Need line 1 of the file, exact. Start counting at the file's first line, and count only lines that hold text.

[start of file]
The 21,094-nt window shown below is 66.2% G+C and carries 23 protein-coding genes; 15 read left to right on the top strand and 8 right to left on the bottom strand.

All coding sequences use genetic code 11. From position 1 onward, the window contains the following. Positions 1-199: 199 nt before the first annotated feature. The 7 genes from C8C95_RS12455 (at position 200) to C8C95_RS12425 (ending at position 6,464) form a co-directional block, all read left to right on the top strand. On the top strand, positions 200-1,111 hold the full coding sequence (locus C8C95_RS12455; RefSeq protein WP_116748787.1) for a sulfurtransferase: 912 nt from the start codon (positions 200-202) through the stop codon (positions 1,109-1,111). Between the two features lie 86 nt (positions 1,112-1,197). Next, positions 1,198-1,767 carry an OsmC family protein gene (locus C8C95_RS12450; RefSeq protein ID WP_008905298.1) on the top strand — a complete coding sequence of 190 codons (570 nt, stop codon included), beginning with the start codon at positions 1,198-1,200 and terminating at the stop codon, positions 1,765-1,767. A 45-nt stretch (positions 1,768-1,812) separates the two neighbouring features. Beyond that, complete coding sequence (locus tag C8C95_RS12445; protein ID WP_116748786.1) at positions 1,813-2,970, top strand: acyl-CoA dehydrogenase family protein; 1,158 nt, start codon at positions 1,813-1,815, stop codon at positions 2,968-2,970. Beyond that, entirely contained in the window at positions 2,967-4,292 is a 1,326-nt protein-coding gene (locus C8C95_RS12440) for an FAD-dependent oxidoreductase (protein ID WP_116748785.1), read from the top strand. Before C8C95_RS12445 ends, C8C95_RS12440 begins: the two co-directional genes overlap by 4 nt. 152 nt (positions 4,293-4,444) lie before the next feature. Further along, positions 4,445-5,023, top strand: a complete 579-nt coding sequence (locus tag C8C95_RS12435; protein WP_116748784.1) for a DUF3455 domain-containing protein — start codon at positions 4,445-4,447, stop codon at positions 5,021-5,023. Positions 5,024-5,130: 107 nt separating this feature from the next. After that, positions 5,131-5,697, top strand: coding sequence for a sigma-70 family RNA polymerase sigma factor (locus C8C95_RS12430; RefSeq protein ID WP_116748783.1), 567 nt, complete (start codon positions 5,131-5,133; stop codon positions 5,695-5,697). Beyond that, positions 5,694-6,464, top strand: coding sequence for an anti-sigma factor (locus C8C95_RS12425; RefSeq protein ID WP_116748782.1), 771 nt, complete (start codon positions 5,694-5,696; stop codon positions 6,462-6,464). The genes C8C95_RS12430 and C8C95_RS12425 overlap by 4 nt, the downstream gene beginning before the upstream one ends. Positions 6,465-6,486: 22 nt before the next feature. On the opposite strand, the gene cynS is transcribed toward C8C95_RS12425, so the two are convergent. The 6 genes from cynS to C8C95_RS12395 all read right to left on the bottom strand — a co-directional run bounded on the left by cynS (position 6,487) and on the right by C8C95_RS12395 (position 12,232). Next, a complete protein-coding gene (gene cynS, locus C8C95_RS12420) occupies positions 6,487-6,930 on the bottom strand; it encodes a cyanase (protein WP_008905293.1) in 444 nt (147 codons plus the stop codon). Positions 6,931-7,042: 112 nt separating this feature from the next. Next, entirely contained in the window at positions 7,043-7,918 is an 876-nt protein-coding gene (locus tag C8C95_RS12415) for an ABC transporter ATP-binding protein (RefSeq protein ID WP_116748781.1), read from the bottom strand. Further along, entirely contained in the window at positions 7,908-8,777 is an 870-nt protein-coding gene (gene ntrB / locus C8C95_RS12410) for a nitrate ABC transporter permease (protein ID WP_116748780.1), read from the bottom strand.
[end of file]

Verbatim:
The 21,094-nt window shown below is 66.2% G+C and carries 23 protein-coding genes; 15 read left to right on the top strand and 8 right to left on the bottom strand.